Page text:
This is the name that your website will be recognized by. Possibly the most famous domain names at present are www.google.com and www.microsoft.com. You need a domain that represents your business: www.mybusinessname.com. As mentioned earlier, this could be purchased from a developer or even from a web host (often web hosts offer free domain names when you start a new account) but it is best to keep everything separate if you can. If for you have to terminate your web host's services, your domain is safe with another provider, and visa versa. Like web hosts, there are countless domain name sellers on the Internet and again you can pay by credit card. These days many ".com" domain names have already been taken up, so you may have to opt for a ".uk" or ".co.uk" name, or depending on your business a ".org" or a ".net" domain name.

Get an email account

Again, your web host provides an email account for you that usually allows you to set up a number of email addresses (i.e. boss@mybusinessname.com, secretary@mybusinessname.com, etc.). However, once again, if it all goes wrong, you need access to your emails, and so with the termination of a web hosting account comes the termination of your email accounts. There are a number of major email players these days: Gmail.com, Outlook.com, and Yahoo.com to name but three. If you go for a free account with any of these you will have to have an email address such as "theboss.mybusinessname@gmail.com" but if you pay just 30 pounds a year you can add your company name to your email address - this generally instills a lot more confidence amongst potential customers. Keep in mind that the vast majority of people now use email for business purposes, and they would rather contact a company whose name is in their email address than a simple Gmail account.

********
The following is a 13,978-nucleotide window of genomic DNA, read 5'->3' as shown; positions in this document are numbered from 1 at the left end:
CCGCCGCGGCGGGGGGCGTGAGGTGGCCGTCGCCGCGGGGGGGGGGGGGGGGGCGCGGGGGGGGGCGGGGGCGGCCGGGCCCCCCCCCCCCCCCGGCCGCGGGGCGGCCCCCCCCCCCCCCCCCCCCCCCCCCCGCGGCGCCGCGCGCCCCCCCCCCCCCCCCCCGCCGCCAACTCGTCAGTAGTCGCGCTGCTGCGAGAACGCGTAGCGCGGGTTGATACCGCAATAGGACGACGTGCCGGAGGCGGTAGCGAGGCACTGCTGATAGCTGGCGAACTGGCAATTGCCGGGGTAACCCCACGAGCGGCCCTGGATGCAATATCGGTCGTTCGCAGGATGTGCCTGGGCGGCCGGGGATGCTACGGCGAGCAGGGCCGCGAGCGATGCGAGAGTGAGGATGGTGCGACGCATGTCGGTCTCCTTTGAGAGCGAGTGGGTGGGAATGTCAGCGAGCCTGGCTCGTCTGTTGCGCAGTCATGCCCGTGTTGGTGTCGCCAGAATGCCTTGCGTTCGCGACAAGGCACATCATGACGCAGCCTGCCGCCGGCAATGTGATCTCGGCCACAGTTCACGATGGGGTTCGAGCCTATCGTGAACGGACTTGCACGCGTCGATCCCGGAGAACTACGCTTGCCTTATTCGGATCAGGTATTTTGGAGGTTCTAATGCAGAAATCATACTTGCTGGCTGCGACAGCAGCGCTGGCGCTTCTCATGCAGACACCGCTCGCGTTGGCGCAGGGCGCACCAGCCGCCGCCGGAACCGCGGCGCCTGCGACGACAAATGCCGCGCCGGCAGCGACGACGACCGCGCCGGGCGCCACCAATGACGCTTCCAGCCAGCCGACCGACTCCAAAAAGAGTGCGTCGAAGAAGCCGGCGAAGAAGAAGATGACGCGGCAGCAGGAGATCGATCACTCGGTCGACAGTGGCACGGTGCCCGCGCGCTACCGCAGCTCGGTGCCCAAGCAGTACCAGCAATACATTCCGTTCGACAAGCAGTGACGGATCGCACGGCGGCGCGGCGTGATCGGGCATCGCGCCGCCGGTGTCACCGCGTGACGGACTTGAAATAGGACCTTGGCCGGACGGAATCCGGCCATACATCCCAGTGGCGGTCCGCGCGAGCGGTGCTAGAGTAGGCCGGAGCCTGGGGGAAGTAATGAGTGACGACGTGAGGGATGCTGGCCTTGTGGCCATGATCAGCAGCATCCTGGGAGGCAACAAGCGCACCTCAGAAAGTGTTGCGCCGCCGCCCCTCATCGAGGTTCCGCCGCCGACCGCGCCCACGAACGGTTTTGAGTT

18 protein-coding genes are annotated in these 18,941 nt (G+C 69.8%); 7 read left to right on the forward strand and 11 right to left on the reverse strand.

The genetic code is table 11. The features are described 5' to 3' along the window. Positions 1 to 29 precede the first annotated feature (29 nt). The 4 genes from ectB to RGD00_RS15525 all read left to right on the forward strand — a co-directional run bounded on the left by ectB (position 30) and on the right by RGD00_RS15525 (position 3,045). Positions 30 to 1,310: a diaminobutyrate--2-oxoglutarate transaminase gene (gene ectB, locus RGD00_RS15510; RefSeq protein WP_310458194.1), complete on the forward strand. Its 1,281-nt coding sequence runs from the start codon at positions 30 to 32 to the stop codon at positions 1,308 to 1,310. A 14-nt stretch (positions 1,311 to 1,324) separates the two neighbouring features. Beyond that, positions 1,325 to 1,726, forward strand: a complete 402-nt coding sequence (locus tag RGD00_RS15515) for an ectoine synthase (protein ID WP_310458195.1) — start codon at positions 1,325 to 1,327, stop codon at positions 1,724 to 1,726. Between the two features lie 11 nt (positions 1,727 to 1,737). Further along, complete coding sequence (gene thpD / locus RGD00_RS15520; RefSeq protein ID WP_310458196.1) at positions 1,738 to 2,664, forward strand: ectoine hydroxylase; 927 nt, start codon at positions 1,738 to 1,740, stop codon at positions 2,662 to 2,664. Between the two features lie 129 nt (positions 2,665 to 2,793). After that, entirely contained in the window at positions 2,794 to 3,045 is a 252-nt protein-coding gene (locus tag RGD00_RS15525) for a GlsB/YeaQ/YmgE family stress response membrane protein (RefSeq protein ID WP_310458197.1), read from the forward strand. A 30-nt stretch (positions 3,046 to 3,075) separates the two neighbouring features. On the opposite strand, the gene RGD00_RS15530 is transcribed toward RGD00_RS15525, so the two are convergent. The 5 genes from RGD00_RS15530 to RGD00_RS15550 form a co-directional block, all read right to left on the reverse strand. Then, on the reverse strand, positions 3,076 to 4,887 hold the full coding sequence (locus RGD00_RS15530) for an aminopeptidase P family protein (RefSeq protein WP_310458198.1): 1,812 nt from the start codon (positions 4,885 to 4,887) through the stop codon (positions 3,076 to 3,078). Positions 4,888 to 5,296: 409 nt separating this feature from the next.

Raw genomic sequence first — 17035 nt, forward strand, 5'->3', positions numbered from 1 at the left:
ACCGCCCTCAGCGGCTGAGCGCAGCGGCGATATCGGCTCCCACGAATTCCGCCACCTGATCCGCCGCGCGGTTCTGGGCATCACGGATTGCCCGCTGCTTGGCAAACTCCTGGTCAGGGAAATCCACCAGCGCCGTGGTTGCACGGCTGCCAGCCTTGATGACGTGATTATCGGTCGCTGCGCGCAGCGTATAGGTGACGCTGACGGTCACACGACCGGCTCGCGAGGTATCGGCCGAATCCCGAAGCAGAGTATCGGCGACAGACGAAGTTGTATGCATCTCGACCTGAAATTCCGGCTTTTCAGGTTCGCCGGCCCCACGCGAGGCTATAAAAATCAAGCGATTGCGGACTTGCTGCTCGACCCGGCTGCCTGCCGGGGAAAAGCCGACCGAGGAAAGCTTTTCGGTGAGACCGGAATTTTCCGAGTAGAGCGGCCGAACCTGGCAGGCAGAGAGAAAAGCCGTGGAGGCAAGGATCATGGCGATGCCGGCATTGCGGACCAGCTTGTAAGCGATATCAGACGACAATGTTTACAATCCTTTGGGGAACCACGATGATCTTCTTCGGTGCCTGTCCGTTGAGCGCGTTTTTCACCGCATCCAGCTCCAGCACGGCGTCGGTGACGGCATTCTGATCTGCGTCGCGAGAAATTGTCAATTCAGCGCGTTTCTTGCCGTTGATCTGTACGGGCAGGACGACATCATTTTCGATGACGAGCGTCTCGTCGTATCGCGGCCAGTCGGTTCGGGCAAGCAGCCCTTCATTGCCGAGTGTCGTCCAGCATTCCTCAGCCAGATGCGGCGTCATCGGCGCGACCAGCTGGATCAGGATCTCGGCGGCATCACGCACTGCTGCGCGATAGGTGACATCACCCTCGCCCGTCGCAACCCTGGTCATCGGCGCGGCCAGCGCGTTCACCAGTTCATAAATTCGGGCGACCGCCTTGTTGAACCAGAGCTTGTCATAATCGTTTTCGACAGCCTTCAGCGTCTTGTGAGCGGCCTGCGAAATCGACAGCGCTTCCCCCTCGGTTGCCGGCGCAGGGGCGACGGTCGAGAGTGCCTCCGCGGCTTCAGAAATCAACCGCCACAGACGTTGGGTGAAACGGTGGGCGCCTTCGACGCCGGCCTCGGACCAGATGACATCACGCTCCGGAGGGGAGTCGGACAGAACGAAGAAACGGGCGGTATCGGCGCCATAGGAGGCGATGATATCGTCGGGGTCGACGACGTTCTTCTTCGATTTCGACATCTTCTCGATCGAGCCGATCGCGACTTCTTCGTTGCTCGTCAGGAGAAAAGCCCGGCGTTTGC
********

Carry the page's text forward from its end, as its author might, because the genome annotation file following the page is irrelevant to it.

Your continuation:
With the elements outlined above you can have your website advertising your business 24/7, and who knows, you might just go international. However, again, what if it all goes wrong? Well, the most important thing would be to back up your website so that it can be used on another site. Usually web hosts back everything up, but again, they control everything too. You need a copy of your website on your computer. Usually, you can do this through your web host's control panel. How to do is it usually covered in a tutorial. Make sure you back up regularly - not to do so can cause a multitude of problems in the future.

Good luck with your new website!

About the author

FindUKHosting’s editor team is packed with professional who have been in web hosting business for a decade. We aim to provide helpful articles that will help our users making informed decisions when selecting web hosts.